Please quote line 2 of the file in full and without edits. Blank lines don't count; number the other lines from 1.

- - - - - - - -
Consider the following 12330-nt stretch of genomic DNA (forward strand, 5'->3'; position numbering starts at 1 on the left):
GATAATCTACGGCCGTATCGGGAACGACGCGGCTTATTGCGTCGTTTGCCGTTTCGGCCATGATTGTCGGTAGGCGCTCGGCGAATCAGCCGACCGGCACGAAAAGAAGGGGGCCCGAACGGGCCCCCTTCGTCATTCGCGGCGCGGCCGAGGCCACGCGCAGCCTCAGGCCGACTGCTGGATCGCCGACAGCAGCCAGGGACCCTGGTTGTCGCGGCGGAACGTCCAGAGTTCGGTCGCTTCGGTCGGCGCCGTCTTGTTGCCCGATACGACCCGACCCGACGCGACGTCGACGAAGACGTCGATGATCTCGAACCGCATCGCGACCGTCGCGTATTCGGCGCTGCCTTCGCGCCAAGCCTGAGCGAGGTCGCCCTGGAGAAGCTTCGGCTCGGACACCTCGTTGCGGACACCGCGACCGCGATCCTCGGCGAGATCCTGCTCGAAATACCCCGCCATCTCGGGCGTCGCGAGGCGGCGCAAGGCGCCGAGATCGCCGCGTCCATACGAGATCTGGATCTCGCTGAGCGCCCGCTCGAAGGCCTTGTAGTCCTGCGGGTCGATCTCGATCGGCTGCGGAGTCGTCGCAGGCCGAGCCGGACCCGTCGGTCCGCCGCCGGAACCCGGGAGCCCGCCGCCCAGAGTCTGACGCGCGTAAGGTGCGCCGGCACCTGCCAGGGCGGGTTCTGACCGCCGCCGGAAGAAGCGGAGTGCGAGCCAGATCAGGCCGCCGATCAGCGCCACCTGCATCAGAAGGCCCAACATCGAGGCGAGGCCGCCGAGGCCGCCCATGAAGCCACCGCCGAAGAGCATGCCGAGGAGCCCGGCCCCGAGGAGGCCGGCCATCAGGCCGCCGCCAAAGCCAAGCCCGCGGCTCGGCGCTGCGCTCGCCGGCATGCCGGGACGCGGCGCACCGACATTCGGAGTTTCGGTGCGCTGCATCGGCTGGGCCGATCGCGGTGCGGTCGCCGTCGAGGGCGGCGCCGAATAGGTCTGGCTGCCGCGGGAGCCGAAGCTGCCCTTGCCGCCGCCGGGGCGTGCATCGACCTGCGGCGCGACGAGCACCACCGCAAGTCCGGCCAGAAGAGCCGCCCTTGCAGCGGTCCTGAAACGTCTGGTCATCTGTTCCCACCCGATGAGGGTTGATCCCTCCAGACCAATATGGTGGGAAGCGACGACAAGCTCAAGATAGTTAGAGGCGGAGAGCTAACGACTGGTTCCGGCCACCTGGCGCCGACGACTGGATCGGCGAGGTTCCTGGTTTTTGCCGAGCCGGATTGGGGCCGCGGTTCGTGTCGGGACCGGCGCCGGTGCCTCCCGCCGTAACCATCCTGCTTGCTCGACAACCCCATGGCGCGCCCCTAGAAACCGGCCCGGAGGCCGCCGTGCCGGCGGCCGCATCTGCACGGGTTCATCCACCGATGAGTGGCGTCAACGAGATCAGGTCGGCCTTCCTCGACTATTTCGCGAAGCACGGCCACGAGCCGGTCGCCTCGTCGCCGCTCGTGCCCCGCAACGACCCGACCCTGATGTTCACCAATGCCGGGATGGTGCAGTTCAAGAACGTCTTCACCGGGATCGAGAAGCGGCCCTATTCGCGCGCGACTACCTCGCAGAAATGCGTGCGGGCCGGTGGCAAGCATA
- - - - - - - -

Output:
GATAATCTACGGCCGTATCGGGAACGACGCGGCTTATTGCGTCGTTTGCCGTTTCGGCCATGATTGTCGGTAGGCGCTCGGCGAATCAGCCGACCGGCACGAAAAGAAGGGGGCCCGAACGGGCCCCCTTCGTCATTCGCGGCGCGGCCGAGGCCACGCGCAGCCTCAGGCCGACTGCTGGATCGCCGACAGCAGCCAGGGACCCTGGTTGTCGCGGCGGAACGTCCAGAGTTCGGTCGCTTCGGTCGGCGCCGTCTTGTTGCCCGATACGACCCGACCCGACGCGACGTCGACGAAGACGTCGATGATCTCGAACCGCATCGCGACCGTCGCGTATTCGGCGCTGCCTTCGCGCCAAGCCTGAGCGAGGTCGCCCTGGAGAAGCTTCGGCTCGGACACCTCGTTGCGGACACCGCGACCGCGATCCTCGGCGAGATCCTGCTCGAAATACCCCGCCATCTCGGGCGTCGCGAGGCGGCGCAAGGCGCCGAGATCGCCGCGTCCATACGAGATCTGGATCTCGCTGAGCGCCCGCTCGAAGGCCTTGTAGTCCTGCGGGTCGATCTCGATCGGCTGCGGAGTCGTCGCAGGCCGAGCCGGACCCGTCGGTCCGCCGCCGGAACCCGGGAGCCCGCCGCCCAGAGTCTGACGCGCGTAAGGTGCGCCGGCACCTGCCAGGGCGGGTTCTGACCGCCGCCGGAAGAAGCGGAGTGCGAGCCAGATCAGGCCGCCGATCAGCGCCACCTGCATCAGAAGGCCCAACATCGAGGCGAGGCCGCCGAGGCCGCCCATGAAGCCACCGCCGAAGAGCATGCCGAGGAGCCCGGCCCCGAGGAGGCCGGCCATCAGGCCGCCGCCAAAGCCAAGCCCGCGGCTCGGCGCTGCGCTCGCCGGCATGCCGGGACGCGGCGCACCGACATTCGGAGTTTCGGTGCGCTGCATCGGCTGGGCCGATCGCGGTGCGGTCGCCGTCGAGGGCGGCGCCGAATAGGTCTGGCTGCCGCGGGAGCCGAAGCTGCCCTTGCCGCCGCCGGGGCGTGCATCGACCTGCGGCGCGACGAGCACCACCGCAAGTCCGGCCAGAAGAGCCGCCCTTGCAGCGGTCCTGAAACGTCTGGTCATCTGTTCCCACCCGATGAGGGTTGATCCCTCCAGACCAATATGGTGGGAAGCGACGACAAGCTCAAGATAGTTAGAGGCGGAGAGCTAACGACTGGTTCCGGCCACCTGGCGCCGACGACTGGATCGGCGAGGTTCCTGGTTTTTGCCGAGCCGGATTGGGGCCGCGGTTCGTGTCGGGACCGGCGCCGGTGCCTCCCGCCGTAACCATCCTGCTTGCTCGACAACCCCATGGCGCGCCCCTAGAAACCGGCCCGGAGGCCGCCGTGCCGGCGGCCGCATCTGCACGGGTTCATCCACCGATGAGTGGCGTCAACGAGATCAGGTCGGCCTTCCTCGACTATTTCGCGAAGCACGGCCACGAGCCGGTCGCCTCGTCGCCGCTCGTGCCCCGCAACGACCCGACCCTGATGTTCACCAATGCCGGGATGGTGCAGTTCAAGAACGTCTTCACCGGGATCGAGAAGCGGCCCTATTCGCGCGCGACTACCTCGCAGAAATGCGTGCGGGCCGGTGGCAAGCATA